Adobe Creative Cloud subscription warning!

by Suw on February 20, 2014

If, like me, you’ve signed up for one of Adobe’s Creative Cloud subscriptions under the assumption that because you paid monthly, after the first year the contract was also monthly, I’m afraid I have some bad news for you. Your subscription is yearly and if you cancel at any point, you will pay a penalty fee 50% of the monthly fees still outstanding.

I signed up for a subscription to InDesign on 30 July 2012, and thought that the contract was a year long, with monthly payments and after the first year a monthly rolling contract. That was not the case: When it automatically renewed in July 2013, it signed me up for a new one year contract, with penalty fees for early cancellation. So even though I paid monthly, the contract was annual.

That’s not a subscription or a membership – they use both terms to describe it – in my opinion. That’s a yearly renewable contract, and it should be described as thus, and the penalty fees much more clearly and prominently described. There are no mentions of the penalty fees on their membership plans page at all, and there’s no mention of penalty fees in their yearly renewal email either.

The first I heard of these penalties was when I tried to cancel my account this morning, and was forced to talk to a “customer service” agent via chat – there is no other way to cancel your account. This is the relevant bit of the conversation:

AdobeJust to confirm, you would like to  to cancel Creative Cloud single-app membership for InDesign (one-year) purchased on 30-Jul-2012 with order #: [redacted]

Suw Charman-Anderson: yes please

AdobeThank you for confirming.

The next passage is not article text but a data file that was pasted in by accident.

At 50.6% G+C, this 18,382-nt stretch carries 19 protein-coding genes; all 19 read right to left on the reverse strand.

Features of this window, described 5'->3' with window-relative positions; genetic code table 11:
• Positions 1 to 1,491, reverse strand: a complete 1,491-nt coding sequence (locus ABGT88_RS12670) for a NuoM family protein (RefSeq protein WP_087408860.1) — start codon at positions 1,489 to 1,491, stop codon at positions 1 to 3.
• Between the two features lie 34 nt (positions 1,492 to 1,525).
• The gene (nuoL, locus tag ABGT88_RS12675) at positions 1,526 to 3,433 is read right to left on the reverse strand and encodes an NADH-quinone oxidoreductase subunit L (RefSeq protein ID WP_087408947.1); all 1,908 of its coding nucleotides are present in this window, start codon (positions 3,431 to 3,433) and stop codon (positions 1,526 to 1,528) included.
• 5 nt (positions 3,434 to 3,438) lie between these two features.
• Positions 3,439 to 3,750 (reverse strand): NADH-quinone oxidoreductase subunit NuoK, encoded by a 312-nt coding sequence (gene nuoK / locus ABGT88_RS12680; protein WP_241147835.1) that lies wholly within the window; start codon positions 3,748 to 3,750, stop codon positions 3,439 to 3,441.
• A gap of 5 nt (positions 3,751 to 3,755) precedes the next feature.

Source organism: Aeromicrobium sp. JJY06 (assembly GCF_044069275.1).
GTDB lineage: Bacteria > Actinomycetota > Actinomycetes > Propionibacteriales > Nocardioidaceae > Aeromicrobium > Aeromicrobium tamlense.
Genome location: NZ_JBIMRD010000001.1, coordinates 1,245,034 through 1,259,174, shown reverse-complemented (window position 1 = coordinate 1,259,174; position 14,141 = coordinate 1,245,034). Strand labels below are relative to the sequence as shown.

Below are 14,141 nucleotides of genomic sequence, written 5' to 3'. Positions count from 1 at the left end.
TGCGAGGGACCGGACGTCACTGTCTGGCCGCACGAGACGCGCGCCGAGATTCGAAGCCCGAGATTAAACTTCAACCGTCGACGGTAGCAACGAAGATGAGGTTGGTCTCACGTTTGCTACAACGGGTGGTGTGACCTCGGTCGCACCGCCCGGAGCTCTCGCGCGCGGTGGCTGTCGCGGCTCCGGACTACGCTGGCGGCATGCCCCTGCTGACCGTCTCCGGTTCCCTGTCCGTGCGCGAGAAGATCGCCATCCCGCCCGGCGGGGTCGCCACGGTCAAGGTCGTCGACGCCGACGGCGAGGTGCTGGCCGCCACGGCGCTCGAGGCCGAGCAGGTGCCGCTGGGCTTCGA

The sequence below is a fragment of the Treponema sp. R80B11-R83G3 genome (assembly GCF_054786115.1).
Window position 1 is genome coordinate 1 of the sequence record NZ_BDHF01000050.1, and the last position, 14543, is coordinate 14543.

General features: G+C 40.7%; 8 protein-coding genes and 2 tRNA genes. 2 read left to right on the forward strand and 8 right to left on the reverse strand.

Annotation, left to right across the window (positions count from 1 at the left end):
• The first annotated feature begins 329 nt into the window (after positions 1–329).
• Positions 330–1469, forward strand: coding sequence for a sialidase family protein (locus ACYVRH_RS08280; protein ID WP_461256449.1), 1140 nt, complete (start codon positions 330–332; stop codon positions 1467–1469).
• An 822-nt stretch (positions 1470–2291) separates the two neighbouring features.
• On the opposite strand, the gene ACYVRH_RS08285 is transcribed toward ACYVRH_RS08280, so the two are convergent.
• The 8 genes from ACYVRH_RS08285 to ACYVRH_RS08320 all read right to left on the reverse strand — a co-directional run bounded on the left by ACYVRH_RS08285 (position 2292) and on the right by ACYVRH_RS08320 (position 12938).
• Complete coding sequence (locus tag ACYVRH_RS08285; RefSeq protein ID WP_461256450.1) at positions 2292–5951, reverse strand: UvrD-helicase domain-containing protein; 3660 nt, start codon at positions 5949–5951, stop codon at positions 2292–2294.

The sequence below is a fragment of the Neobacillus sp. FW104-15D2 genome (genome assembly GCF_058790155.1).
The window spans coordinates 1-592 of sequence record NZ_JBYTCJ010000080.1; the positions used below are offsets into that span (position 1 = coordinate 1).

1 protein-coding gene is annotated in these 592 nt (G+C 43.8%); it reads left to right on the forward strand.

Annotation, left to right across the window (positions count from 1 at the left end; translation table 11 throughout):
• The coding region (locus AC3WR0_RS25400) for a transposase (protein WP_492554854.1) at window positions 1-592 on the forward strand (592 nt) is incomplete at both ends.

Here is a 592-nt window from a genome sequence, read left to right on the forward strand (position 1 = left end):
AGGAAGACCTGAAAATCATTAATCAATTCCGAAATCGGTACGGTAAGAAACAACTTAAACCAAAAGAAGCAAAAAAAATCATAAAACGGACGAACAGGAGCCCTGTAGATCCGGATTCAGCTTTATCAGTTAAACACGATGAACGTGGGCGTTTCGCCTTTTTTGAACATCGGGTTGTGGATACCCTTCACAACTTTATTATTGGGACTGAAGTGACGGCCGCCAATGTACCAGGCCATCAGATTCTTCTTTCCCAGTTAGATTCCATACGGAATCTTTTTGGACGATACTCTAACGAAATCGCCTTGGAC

AdobeSuw, If I offer you the next month free subscription, would you be willing to continue the subscription and to avoid the cancellation fees?

Suw Charman-Anderson: no, because I have no use for this software for the foreseeable future.

AdobeThe annual plan you enrolled in offers lower monthly payments and requires a one-year commitment. This plan is ideal for someone with an ongoing need to use Adobe’s Creative software.

AdobeIf you decide to end your subscription before the one-year period is over, you no longer qualify for one-year subscription pricing.

Suw Charman-Anderson: i don’t have any need for your software.

Adobe: You will be billed at 50% of your monthly rate for the remaining months in your annual contract. Hence, you will be charged Subtotal:35.75, Tax:8.22,  Grand Total:43.97 .

At this point, I got very cross, although politely so. I had no clear warning that there were penalties in the renewal email or when I signed up, though I am now sure that it was buried somewhere in the bottom of the Ts&Cs. These kinds of sharp practices are relatively rare in the UK and Europe now, thanks to strong consumer protection laws, so I’m not used to having to look out for them.

But Adobe is quite happy to sting you with unethical small print, although I can’t understand why they would do so. Why make it difficult for you to cancel, and then rub salt in to the wound by slapping penalties on top of inconvenience?

If I could have subscribed and unsubscribed easily, as and when I needed the software, then I would have done that, probably indefinitely. As it is, instead of having a loyal customer who’ll give them money relatively regularly for the rest of her working life, they now have someone who feels ripped off and determined to never give them another penny, and make sure other people know the risks of a Creative Cloud membership.

Instead of creating an evangelist for their products, they’ve alienated a previously loyal customer. I will be searching for alternatives to InDesign, and will give another company my money. I’m not averse to paying for good software, but I’ve never been able to afford Adobe software. I thought the Creative Cloud was a way to be able to access really awesome software at an affordable rate, but no, it’s just another way for Adobe to treat its customers like shit. Well done Adobe.